2023 Impact factor 1.8
Soft Matter and Biological Physics

Eur. Phys. J. E 8, 539-547 (2002)
DOI: 10.1140/epje/i2002-10044-x

Networks of helix-forming polymers

S. Kutter and E.M. Terentjev

Cavendish Laboratory, University of Cambridge, Madingley Road, Cambridge CB3 0HE, UK

(Received 5 July 2002 Online publication 16 October 2002)

Biological molecules can form hydrogen bonds between nearby residues, leading to helical secondary structures. The associated reduction of configurational entropy leads to a temperature dependence of this effect: the helix-coil transition . Since the formation of helices implies a dramatic shortening of the polymer dimensions, an externally imposed end-to-end distance R affects the equilibrium helical fraction of the polymer and the resulting force-extension curves show anomalous plateau regimes. In this article, we investigate the behaviour of a cross link ed network of such helicogenic molecules, particularly focusing on the coupling of the (average) helical content present in a network to the externally imposed strain. We show that both elongation and compression can lead to an increase in helical domains under appropriate conditions.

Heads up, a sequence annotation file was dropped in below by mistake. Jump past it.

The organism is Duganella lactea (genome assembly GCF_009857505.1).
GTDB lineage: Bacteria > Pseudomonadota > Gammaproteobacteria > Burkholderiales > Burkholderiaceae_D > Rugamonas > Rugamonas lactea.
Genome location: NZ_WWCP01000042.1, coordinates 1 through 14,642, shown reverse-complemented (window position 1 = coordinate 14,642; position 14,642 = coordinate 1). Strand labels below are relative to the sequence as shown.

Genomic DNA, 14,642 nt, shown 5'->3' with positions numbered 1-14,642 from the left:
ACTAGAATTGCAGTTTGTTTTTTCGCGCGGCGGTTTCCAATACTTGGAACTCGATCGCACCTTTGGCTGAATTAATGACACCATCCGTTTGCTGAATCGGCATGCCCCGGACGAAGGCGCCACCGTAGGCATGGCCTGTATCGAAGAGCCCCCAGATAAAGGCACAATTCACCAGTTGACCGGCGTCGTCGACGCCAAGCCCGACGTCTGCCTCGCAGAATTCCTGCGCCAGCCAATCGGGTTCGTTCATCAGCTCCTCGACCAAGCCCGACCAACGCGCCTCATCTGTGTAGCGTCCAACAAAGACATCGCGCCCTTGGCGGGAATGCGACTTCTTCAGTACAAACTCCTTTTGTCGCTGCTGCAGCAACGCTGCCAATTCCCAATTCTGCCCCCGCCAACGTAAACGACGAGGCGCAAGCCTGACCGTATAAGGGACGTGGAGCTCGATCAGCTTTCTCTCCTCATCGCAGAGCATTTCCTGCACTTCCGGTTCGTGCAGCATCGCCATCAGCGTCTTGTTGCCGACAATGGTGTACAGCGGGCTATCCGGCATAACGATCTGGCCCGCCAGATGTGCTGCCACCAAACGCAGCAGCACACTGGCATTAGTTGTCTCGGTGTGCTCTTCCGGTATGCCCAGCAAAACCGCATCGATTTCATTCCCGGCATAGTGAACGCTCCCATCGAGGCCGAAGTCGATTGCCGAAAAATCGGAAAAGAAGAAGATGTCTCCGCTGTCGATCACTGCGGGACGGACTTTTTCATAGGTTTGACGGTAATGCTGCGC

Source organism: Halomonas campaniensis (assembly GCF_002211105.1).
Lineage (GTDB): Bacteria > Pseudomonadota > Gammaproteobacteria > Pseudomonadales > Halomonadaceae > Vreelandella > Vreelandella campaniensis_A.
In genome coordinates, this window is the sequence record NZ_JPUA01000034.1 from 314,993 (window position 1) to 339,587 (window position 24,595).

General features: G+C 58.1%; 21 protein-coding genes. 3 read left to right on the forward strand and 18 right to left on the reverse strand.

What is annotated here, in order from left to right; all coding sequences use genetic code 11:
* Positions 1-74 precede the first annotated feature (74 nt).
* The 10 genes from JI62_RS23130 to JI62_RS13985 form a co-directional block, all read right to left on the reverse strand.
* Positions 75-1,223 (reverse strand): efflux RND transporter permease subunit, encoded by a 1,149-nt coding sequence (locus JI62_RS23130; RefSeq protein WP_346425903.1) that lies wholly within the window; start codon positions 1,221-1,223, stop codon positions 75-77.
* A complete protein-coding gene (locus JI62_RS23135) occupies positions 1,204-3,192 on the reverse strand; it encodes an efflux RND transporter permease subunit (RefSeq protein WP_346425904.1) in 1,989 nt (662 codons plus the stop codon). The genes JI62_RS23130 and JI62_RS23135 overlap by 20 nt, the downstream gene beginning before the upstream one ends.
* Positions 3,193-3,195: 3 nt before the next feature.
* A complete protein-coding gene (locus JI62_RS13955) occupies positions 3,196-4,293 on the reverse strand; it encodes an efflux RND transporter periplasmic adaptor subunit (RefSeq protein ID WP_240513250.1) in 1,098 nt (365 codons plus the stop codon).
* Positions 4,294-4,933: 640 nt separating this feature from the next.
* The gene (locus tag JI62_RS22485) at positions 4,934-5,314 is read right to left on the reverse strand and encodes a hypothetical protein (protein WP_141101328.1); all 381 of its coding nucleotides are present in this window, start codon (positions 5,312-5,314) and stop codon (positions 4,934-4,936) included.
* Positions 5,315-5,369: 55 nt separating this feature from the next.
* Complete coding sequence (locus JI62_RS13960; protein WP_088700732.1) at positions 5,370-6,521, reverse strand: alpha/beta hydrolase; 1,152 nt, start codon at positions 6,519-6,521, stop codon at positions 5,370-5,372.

78.20.Ek - Optical activity.
83.80.Va - Elastomeric polymers.
87.15.La - Mechanical properties.

© EDP Sciences, Società Italiana di Fisica, Springer-Verlag 2002